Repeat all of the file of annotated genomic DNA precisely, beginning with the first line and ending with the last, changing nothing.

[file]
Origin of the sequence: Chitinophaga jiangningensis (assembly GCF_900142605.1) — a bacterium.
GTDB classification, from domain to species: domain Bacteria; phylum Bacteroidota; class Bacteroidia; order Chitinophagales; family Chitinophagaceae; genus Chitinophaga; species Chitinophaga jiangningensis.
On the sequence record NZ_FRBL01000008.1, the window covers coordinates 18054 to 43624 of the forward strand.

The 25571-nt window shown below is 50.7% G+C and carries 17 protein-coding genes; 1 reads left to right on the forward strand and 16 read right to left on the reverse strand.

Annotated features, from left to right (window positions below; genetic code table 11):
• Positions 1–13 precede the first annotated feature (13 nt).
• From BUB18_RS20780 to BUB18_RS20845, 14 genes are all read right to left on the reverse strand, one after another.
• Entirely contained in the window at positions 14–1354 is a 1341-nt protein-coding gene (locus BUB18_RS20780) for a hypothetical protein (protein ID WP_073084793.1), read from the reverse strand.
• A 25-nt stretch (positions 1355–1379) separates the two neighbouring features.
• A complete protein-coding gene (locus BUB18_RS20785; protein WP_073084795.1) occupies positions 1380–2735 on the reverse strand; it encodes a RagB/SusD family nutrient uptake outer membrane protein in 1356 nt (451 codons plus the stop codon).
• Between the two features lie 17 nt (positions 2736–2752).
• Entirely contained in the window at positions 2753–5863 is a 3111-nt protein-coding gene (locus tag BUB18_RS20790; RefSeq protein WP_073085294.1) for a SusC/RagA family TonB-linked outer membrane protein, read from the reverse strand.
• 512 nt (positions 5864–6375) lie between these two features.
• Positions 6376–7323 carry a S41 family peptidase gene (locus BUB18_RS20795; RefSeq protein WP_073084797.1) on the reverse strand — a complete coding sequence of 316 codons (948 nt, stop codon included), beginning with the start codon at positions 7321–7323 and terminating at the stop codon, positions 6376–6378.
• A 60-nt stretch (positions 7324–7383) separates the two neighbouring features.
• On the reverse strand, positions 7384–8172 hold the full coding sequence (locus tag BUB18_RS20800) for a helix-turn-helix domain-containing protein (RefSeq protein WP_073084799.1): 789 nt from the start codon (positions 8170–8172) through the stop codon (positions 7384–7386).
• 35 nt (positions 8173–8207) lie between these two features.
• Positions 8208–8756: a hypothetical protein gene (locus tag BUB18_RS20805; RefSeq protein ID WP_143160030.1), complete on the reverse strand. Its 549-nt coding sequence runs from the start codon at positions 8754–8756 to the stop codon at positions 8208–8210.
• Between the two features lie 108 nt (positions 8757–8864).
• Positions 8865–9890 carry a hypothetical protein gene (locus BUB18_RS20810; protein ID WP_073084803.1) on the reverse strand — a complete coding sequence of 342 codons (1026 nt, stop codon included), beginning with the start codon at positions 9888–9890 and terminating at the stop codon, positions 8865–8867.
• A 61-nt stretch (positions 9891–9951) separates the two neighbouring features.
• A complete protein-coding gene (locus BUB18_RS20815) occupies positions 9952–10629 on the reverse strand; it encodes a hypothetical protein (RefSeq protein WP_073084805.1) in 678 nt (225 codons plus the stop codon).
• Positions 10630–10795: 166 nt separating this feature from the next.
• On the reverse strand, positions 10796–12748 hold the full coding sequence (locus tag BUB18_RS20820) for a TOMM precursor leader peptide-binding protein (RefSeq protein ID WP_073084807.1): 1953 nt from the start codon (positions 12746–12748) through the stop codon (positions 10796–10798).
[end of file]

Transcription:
Origin of the sequence: Chitinophaga jiangningensis (assembly GCF_900142605.1) — a bacterium.
GTDB classification, from domain to species: domain Bacteria; phylum Bacteroidota; class Bacteroidia; order Chitinophagales; family Chitinophagaceae; genus Chitinophaga; species Chitinophaga jiangningensis.
On the sequence record NZ_FRBL01000008.1, the window covers coordinates 18054 to 43624 of the forward strand.

The 25571-nt window shown below is 50.7% G+C and carries 17 protein-coding genes; 1 reads left to right on the forward strand and 16 read right to left on the reverse strand.

Annotated features, from left to right (window positions below; genetic code table 11):
• Positions 1–13 precede the first annotated feature (13 nt).
• From BUB18_RS20780 to BUB18_RS20845, 14 genes are all read right to left on the reverse strand, one after another.
• Entirely contained in the window at positions 14–1354 is a 1341-nt protein-coding gene (locus BUB18_RS20780) for a hypothetical protein (protein ID WP_073084793.1), read from the reverse strand.
• A 25-nt stretch (positions 1355–1379) separates the two neighbouring features.
• A complete protein-coding gene (locus BUB18_RS20785; protein WP_073084795.1) occupies positions 1380–2735 on the reverse strand; it encodes a RagB/SusD family nutrient uptake outer membrane protein in 1356 nt (451 codons plus the stop codon).
• Between the two features lie 17 nt (positions 2736–2752).
• Entirely contained in the window at positions 2753–5863 is a 3111-nt protein-coding gene (locus tag BUB18_RS20790; RefSeq protein WP_073085294.1) for a SusC/RagA family TonB-linked outer membrane protein, read from the reverse strand.
• 512 nt (positions 5864–6375) lie between these two features.
• Positions 6376–7323 carry a S41 family peptidase gene (locus BUB18_RS20795; RefSeq protein WP_073084797.1) on the reverse strand — a complete coding sequence of 316 codons (948 nt, stop codon included), beginning with the start codon at positions 7321–7323 and terminating at the stop codon, positions 6376–6378.
• A 60-nt stretch (positions 7324–7383) separates the two neighbouring features.
• On the reverse strand, positions 7384–8172 hold the full coding sequence (locus tag BUB18_RS20800) for a helix-turn-helix domain-containing protein (RefSeq protein WP_073084799.1): 789 nt from the start codon (positions 8170–8172) through the stop codon (positions 7384–7386).
• 35 nt (positions 8173–8207) lie between these two features.
• Positions 8208–8756: a hypothetical protein gene (locus tag BUB18_RS20805; RefSeq protein ID WP_143160030.1), complete on the reverse strand. Its 549-nt coding sequence runs from the start codon at positions 8754–8756 to the stop codon at positions 8208–8210.
• Between the two features lie 108 nt (positions 8757–8864).
• Positions 8865–9890 carry a hypothetical protein gene (locus BUB18_RS20810; protein ID WP_073084803.1) on the reverse strand — a complete coding sequence of 342 codons (1026 nt, stop codon included), beginning with the start codon at positions 9888–9890 and terminating at the stop codon, positions 8865–8867.
• A 61-nt stretch (positions 9891–9951) separates the two neighbouring features.
• A complete protein-coding gene (locus BUB18_RS20815) occupies positions 9952–10629 on the reverse strand; it encodes a hypothetical protein (RefSeq protein WP_073084805.1) in 678 nt (225 codons plus the stop codon).
• Positions 10630–10795: 166 nt separating this feature from the next.
• On the reverse strand, positions 10796–12748 hold the full coding sequence (locus tag BUB18_RS20820) for a TOMM precursor leader peptide-binding protein (RefSeq protein ID WP_073084807.1): 1953 nt from the start codon (positions 12746–12748) through the stop codon (positions 10796–10798).